Based on the example, k should be set to 5, and the second expression should be true. However, when I actually run the code, my terminal output shows the first expression as being true. The only way I can see the first expression as true is if the code was (5 <= j - k).

Am I missing something?

Thanks[/quote]

Right, K is set to 5. You’re also correct in the second expression being true.
But the first expression is satisfied:

which is

The entire if / else if / else statement will break and stop after it finds a condition is met; in this case, the first expression.


#11

[quote=“theplum”][quote=“brianb824”]I was working through the chapter 4 challenge problem and encountered a problem.

Based on the example, k should be set to 5, and the second expression should be true. However, when I actually run the code, my terminal output shows the first expression as being true. The only way I can see the first expression as true is if the code was (5 <= j - k).

Am I missing something?

Thanks[/quote]

Right, K is set to 5. You’re also correct in the second expression being true.
But the first expression is satisfied:

which is

The entire if / else if / else statement will break and stop after it finds a condition is met; in this case, the first expression.[/quote]

Ok,so if I’m following this correctly, only 5 <25 is being evaluated , which is true, so the " - 5" part of the expression is never evaluated?
I tried a little trick to test this - I wrote
if 5 < (j - k)) …

So (j-k) , which is 25 -20 = 5. Therefore the if statement is

if ( 5 < 5) …

However, the output was still the fist statement was true.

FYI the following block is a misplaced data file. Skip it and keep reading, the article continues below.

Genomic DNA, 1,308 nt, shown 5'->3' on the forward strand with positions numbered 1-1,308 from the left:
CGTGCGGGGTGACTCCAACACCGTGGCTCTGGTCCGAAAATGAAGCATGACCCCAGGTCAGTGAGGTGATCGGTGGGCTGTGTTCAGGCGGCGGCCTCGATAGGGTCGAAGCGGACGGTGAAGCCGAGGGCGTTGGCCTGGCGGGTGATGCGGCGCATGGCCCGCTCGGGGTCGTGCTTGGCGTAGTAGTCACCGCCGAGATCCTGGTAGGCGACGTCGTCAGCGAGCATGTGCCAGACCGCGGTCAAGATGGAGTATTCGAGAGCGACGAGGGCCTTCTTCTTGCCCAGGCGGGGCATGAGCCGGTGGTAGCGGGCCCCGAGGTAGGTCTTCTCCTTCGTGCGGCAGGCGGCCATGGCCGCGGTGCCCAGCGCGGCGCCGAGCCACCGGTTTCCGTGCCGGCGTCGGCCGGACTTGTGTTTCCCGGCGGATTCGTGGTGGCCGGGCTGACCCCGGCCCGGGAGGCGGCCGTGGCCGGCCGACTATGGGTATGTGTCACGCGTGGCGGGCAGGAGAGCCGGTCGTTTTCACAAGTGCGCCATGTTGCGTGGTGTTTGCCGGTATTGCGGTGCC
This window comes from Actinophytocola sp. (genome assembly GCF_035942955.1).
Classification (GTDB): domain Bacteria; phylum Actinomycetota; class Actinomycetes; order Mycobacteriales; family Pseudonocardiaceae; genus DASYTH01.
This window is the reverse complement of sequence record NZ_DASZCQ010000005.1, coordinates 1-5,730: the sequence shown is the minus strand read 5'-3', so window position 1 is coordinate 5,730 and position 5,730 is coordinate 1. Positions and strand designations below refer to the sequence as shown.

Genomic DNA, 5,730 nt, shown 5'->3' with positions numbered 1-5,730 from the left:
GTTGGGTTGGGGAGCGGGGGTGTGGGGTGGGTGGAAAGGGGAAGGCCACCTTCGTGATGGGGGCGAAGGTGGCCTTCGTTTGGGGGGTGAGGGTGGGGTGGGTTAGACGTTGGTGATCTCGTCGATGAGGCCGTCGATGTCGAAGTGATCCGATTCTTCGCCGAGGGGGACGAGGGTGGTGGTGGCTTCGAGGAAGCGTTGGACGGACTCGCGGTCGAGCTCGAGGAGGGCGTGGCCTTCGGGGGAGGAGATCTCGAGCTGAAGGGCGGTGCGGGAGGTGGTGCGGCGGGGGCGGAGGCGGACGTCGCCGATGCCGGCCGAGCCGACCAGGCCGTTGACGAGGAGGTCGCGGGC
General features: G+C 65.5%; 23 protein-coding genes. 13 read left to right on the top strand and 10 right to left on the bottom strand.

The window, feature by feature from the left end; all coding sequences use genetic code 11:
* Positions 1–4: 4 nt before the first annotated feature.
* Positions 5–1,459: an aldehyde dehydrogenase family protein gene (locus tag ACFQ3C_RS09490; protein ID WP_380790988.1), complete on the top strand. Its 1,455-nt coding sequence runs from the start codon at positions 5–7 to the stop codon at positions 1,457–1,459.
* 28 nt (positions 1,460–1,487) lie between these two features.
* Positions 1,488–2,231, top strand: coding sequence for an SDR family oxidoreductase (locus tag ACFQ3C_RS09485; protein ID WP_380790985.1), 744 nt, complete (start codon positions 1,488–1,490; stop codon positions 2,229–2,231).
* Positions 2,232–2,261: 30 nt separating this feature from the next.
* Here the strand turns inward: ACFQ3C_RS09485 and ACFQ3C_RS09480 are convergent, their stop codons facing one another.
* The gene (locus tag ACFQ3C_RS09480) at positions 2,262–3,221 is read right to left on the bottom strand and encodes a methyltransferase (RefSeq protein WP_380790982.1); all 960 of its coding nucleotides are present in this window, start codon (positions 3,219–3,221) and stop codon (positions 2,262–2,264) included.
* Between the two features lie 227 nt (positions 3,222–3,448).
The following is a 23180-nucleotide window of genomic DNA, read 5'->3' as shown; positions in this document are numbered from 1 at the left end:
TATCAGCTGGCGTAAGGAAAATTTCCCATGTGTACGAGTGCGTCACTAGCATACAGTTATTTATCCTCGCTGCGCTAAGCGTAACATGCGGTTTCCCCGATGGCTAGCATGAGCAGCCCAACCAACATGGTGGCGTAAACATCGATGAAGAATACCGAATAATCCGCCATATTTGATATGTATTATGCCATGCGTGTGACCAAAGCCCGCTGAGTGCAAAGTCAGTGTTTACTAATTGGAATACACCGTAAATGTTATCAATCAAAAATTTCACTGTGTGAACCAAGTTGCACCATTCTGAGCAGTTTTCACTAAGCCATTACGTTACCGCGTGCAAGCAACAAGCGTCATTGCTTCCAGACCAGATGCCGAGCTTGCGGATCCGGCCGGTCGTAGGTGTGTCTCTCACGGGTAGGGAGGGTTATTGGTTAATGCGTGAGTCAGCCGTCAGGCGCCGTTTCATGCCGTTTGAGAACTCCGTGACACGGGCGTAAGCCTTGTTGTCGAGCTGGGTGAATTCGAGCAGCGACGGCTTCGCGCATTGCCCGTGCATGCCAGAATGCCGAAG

But this isn’t true. If it were 5 <= 5 , then this statement would be true.
I thought the boolean operators < and > were very strict and weren’t inclusive?

Its getting late so I must be missing something really obvious here, so pardon my lack of neuronal function


#12

K is 5, not 20. So it’s reading:


#13

K is 5, not 20. So it’s reading:

theplum, thank you for taking the time to clear this up! I realized I was reading the code improperly (and hence I believed the first expression shouldn’t have been satisfied).
edit* So your explanation cleared it up. Thanks!


#14

Yes, you don’t actually need to do anything with this challenge besides work through the logic. If else will run until it finds a true variable and then stops. :smiley:


#15

Again this is my 3rd time reading the book after starting over once I got to the NSarrays chapter. I never understood how the first expression came out to be true until I found out what the ? stood for…duh! :astonished:


#16

What I don’t understand is: how is 5 < 5 true? To me, 5 = 5 is true, but not 5 < 5. What am I missing here?


#17

Where did you see that [color=#FF0000]5 < 5 is true[/color]?

Also when testing for equality, never use the syntax: [color=#FF0000]foo = bar[/color]; always use foo == bar.
So [color=#FF0000]5 = 5[/color] should be 5 == 5.


#18

Oh—duh…now Is see it. Thanks for the reply and the == comment. I was actually wondering If I should have written it that way, now I know…thanks!


#19

Thanks all, managing to grasp everything introduced so far :sunglasses:


#20

This cleared up my understanding too.

Thanks guys!